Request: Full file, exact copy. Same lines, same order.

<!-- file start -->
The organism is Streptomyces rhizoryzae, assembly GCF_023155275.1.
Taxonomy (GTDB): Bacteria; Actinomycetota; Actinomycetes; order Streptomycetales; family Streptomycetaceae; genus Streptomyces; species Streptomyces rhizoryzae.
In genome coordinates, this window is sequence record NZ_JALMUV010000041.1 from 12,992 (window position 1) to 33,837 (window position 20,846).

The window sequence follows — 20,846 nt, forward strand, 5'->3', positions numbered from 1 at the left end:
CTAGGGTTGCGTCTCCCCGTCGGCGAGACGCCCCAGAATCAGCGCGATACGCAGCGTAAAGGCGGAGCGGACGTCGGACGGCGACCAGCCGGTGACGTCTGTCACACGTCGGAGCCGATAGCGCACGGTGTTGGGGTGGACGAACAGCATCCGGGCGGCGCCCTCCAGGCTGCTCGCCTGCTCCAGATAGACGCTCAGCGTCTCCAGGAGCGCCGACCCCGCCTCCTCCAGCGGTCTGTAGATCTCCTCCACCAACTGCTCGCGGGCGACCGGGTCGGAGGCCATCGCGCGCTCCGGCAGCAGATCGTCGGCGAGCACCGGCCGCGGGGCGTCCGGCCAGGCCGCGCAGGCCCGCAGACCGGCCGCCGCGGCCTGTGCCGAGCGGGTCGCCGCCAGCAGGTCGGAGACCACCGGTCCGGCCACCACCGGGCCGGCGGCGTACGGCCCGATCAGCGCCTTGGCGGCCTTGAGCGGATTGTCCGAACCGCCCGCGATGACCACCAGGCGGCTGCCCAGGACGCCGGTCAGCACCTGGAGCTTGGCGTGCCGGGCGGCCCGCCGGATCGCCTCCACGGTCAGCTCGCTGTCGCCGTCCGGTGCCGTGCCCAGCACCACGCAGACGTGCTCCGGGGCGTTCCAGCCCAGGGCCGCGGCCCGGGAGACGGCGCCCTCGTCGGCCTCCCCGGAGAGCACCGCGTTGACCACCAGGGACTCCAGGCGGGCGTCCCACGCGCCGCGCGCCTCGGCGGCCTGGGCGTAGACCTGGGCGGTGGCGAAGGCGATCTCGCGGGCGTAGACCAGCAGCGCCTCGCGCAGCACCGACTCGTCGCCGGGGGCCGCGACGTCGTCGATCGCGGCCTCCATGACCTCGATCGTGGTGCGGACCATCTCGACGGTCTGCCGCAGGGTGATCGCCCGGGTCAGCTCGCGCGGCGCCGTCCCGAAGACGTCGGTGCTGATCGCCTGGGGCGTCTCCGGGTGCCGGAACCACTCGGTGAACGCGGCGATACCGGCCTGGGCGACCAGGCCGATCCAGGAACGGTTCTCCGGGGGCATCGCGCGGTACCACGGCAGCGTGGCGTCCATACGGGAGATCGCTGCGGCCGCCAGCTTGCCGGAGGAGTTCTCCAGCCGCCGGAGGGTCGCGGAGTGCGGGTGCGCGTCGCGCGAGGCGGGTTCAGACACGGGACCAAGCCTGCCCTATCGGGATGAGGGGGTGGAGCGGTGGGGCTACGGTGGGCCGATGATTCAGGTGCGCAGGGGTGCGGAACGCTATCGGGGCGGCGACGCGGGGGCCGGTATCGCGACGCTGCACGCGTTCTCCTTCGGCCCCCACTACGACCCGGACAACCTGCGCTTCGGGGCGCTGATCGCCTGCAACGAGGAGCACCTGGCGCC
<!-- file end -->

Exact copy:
The organism is Streptomyces rhizoryzae, assembly GCF_023155275.1.
Taxonomy (GTDB): Bacteria; Actinomycetota; Actinomycetes; order Streptomycetales; family Streptomycetaceae; genus Streptomyces; species Streptomyces rhizoryzae.
In genome coordinates, this window is sequence record NZ_JALMUV010000041.1 from 12,992 (window position 1) to 33,837 (window position 20,846).

The window sequence follows — 20,846 nt, forward strand, 5'->3', positions numbered from 1 at the left end:
CTAGGGTTGCGTCTCCCCGTCGGCGAGACGCCCCAGAATCAGCGCGATACGCAGCGTAAAGGCGGAGCGGACGTCGGACGGCGACCAGCCGGTGACGTCTGTCACACGTCGGAGCCGATAGCGCACGGTGTTGGGGTGGACGAACAGCATCCGGGCGGCGCCCTCCAGGCTGCTCGCCTGCTCCAGATAGACGCTCAGCGTCTCCAGGAGCGCCGACCCCGCCTCCTCCAGCGGTCTGTAGATCTCCTCCACCAACTGCTCGCGGGCGACCGGGTCGGAGGCCATCGCGCGCTCCGGCAGCAGATCGTCGGCGAGCACCGGCCGCGGGGCGTCCGGCCAGGCCGCGCAGGCCCGCAGACCGGCCGCCGCGGCCTGTGCCGAGCGGGTCGCCGCCAGCAGGTCGGAGACCACCGGTCCGGCCACCACCGGGCCGGCGGCGTACGGCCCGATCAGCGCCTTGGCGGCCTTGAGCGGATTGTCCGAACCGCCCGCGATGACCACCAGGCGGCTGCCCAGGACGCCGGTCAGCACCTGGAGCTTGGCGTGCCGGGCGGCCCGCCGGATCGCCTCCACGGTCAGCTCGCTGTCGCCGTCCGGTGCCGTGCCCAGCACCACGCAGACGTGCTCCGGGGCGTTCCAGCCCAGGGCCGCGGCCCGGGAGACGGCGCCCTCGTCGGCCTCCCCGGAGAGCACCGCGTTGACCACCAGGGACTCCAGGCGGGCGTCCCACGCGCCGCGCGCCTCGGCGGCCTGGGCGTAGACCTGGGCGGTGGCGAAGGCGATCTCGCGGGCGTAGACCAGCAGCGCCTCGCGCAGCACCGACTCGTCGCCGGGGGCCGCGACGTCGTCGATCGCGGCCTCCATGACCTCGATCGTGGTGCGGACCATCTCGACGGTCTGCCGCAGGGTGATCGCCCGGGTCAGCTCGCGCGGCGCCGTCCCGAAGACGTCGGTGCTGATCGCCTGGGGCGTCTCCGGGTGCCGGAACCACTCGGTGAACGCGGCGATACCGGCCTGGGCGACCAGGCCGATCCAGGAACGGTTCTCCGGGGGCATCGCGCGGTACCACGGCAGCGTGGCGTCCATACGGGAGATCGCTGCGGCCGCCAGCTTGCCGGAGGAGTTCTCCAGCCGCCGGAGGGTCGCGGAGTGCGGGTGCGCGTCGCGCGAGGCGGGTTCAGACACGGGACCAAGCCTGCCCTATCGGGATGAGGGGGTGGAGCGGTGGGGCTACGGTGGGCCGATGATTCAGGTGCGCAGGGGTGCGGAACGCTATCGGGGCGGCGACGCGGGGGCCGGTATCGCGACGCTGCACGCGTTCTCCTTCGGCCCCCACTACGACCCGGACAACCTGCGCTTCGGGGCGCTGATCGCCTGCAACGAGGAGCACCTGGCGCC